Archive for the “Random Musings” Category

We interrupt our normally scheduled blogging to bring you this commercial announcement.

Mother’s Day is May 10th.  We have about 20 of these left:

No, not 20 Charevas … she’s one of a kind.  We have about 20 of the Cool Moms Cook With Butter aprons left.  They’re available in the Fat Head store.

Or you could just send your mom a nice card.



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In a psychology class I took in college (during my brief stint as a psych major), there was a lecture on what determines our personalities.  One of the factors was what the professor called energy endowment.  Some people are born to be energetic and some aren’t.  Your energy level would certainly affect your personality.

I recall thinking at the time, Well, that explains a lot.  I’m not blessed with much of an energy endowment.  I wasn’t especially lazy or anything, you understand.  I went to my classes, I was diligent about my homework, and I worked as a waiter on weekends to make a few bucks.  But I didn’t crave physical activity.  I liked reading, playing in a band, and talking about every subject under the sun with my friends.  I was never the guy who said, “Hey, let’s go play football in park!”  Sometimes I did go play football in the park if other guys invited me, but I was kind of relieved when it was over and we all went to sit down in a pub.

Fast-forward 35 years …

The forecast for Saturday was rain all day.  Just as well … I knew Chareva and I wouldn’t be doing farm work together because she took Sara to a seminar for girls on math and science careers.  So I figured I’d spend the day indoors, working on my speech for the upcoming cruise.

As I was sitting at my desk and going over the speech, I noticed a ray of sunshine peeking through the window blinds.  Then I felt mild tension in my right calf.  I looked down to see my right foot inching towards the door.

“Excuse me, foot.  What do you think you’re doing?”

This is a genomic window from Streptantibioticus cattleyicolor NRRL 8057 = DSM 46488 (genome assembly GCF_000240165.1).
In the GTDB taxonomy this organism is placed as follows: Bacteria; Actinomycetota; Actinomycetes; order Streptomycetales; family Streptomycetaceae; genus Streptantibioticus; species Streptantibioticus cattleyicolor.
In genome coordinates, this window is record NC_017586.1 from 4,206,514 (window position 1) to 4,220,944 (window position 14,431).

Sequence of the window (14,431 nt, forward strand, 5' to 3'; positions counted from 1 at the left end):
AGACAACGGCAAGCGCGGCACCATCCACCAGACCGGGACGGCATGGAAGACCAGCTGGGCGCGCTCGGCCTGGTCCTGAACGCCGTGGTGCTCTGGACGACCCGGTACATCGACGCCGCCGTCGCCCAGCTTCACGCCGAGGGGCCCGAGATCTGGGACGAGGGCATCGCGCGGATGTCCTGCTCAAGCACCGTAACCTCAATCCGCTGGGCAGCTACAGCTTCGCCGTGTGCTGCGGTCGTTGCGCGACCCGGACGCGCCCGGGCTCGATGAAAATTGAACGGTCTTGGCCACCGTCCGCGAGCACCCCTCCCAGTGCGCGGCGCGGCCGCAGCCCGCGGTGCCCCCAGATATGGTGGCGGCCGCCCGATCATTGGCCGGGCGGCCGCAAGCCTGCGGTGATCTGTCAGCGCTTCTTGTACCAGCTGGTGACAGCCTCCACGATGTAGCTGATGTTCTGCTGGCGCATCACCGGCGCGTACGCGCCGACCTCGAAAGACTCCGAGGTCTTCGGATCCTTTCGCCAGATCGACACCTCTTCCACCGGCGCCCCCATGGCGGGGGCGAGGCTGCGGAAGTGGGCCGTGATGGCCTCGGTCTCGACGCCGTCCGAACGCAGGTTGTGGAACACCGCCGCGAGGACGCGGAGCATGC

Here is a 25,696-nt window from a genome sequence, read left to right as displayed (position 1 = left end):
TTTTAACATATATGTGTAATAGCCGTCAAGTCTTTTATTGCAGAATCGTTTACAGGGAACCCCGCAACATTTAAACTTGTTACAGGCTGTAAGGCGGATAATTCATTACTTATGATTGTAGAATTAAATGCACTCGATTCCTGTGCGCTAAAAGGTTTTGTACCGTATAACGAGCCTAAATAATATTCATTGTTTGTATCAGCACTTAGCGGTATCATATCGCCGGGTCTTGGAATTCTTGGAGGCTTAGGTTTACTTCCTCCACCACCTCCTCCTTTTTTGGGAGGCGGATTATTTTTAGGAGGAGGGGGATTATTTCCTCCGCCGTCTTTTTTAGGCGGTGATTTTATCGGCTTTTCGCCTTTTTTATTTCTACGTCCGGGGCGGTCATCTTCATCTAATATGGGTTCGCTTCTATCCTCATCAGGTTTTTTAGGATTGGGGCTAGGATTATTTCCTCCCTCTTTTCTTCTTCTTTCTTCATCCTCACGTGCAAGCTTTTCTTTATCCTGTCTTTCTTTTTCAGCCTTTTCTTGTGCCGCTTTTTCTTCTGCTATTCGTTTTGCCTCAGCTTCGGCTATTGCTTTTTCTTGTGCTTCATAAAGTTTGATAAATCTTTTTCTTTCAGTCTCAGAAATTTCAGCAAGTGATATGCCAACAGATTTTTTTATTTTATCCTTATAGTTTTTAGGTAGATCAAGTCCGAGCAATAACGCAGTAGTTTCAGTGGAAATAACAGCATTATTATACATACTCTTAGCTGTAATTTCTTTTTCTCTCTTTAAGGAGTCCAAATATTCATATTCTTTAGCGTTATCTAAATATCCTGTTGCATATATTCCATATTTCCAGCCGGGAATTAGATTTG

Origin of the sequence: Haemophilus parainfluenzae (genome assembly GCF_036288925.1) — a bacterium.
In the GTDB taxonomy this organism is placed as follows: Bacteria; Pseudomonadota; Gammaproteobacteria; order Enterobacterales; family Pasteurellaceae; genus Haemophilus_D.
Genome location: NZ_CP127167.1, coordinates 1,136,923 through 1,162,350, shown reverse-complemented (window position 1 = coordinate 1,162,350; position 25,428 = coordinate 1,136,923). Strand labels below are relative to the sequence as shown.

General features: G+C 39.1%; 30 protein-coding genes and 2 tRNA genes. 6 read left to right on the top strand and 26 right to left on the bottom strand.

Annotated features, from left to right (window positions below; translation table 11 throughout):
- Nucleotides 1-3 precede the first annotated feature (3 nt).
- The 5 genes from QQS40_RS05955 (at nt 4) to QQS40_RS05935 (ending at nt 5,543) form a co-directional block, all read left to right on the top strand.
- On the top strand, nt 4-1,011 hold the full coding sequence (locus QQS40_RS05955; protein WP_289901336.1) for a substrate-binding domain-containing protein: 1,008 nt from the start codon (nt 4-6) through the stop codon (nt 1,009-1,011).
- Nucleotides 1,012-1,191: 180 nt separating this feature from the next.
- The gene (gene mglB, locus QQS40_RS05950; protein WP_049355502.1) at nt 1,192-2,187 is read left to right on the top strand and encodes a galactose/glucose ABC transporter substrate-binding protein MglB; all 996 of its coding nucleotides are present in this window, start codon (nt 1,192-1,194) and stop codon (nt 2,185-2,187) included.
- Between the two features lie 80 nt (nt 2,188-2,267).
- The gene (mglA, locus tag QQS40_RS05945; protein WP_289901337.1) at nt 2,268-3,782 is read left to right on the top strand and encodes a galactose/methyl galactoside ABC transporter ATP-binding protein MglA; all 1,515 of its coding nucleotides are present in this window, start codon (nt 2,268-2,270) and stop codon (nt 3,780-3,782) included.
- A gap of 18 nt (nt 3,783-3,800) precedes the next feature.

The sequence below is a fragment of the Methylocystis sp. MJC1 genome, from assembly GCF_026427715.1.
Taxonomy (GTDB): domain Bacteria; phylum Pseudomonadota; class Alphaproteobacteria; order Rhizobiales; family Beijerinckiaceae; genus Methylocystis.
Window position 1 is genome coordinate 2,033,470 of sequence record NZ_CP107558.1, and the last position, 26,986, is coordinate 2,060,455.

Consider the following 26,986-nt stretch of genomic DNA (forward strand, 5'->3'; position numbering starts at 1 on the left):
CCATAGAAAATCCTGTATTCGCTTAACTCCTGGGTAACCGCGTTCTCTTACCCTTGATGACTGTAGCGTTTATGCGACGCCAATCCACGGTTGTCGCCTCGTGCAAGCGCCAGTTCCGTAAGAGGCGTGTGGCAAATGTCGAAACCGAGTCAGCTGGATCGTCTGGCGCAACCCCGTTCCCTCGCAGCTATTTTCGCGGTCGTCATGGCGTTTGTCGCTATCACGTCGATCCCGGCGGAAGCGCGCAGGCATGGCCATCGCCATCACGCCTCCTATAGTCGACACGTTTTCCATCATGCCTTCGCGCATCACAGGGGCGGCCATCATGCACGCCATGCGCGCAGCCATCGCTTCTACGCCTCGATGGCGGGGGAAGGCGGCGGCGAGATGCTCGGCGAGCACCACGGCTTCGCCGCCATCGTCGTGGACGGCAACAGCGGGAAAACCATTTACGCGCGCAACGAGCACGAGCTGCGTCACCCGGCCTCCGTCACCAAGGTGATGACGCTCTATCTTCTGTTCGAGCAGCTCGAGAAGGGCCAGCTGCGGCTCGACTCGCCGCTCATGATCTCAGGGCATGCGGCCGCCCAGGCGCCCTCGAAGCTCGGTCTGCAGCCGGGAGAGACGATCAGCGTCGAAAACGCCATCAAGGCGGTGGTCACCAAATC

“It hasn’t rained all day.  I want to go out.”

“And do what, exactly?”

“Well, I’m a foot, so it would probably be something that involves walking, genius.”

Not wanting an angry foot on my hands, I gave in and played 18 holes of disc golf in the front pastures.  Then Alana and I took food and water to the chickens in the front pasture and collected the eggs.  Then we took food and water to both flocks of chickens in the back pasture.  Then we took food and water to the hogs.

Feeling I’d done right by the foot, I sat at my desk to go over the speech.

“You know, it’s still not raining.”

“Yes, I know.  The forecast was wrong.  Big surprise.”

“Well, I want to go back out.”

“But I have to—”

“You can always write later if it rains.”

Can’t argue with that logic.  So I went out and played another 18 holes of disc golf.  When I tried to take my shoes off to go inside, the right foot refused to let go of the leather.

“What now?  That’s 36 holes already!”

“I’m just negotiating on behalf of your arms.  They don’t talk much.”

“Well, what do they want?”

“Work.  I mean, real work.  Tossing those little discs around isn’t work.”

“Tell them Chareva is gone, and the next farm chore is stringing more fencing.  That’s a two-person job.”

“Hang on … They say the driveway could use more patching.”

“Well, yeah, now that you mention it …”

“You need to fill in the holes with rocks.  They like that idea.  Rocks are heavy.”

Chareva’s garden cart was full of tools, tarps, gloves, zip-ties and other items dumped in there in no apparent order, which means she planned it that way.   I decided not to mess with her system, even though the garden cart is good for hauling rocks.

So I took a big bucket down to the creek, which serves as my quarry when I need rocks.  For the next couple of hours, I scooped rocks and gravel from the creek into the bucket.  Then I hand-carried the loaded bucket from the creek, across the front pasture, and to the top of our driveway, making sure to switch arms so neither would feel left out.  Then I filled canyons and craters in the driveway with rocks and gravel.  When we get a few days with no rain in the forecast, I’ll mix up some Quikrete and pour it between and on top of the rocks.

The rain that had been forecast all day finally came.  My muscles were tired by then, so the foot and his silent companions didn’t complain when I went inside.

In Good Calories, Bad Calories, Gary Taubes wrote about what he calls the compulsion to move.  We see lean people who move around a lot and fat people who don’t, so we assume the lean people are lean because they’re active.

Taubes says that’s getting the causality backwards.  Lean people are lean because their bodies aren’t hormonally geared to store a disproportionate share of calories as fat.  When they eat, their bodies would rather burn the calories than store them – so they feel a compulsion to move.  Longitudinal studies have shown that despite what most people think, kids don’t sit around and then get fat.  They start getting fat first, then sit around more – because they’ve lost the compulsion to move.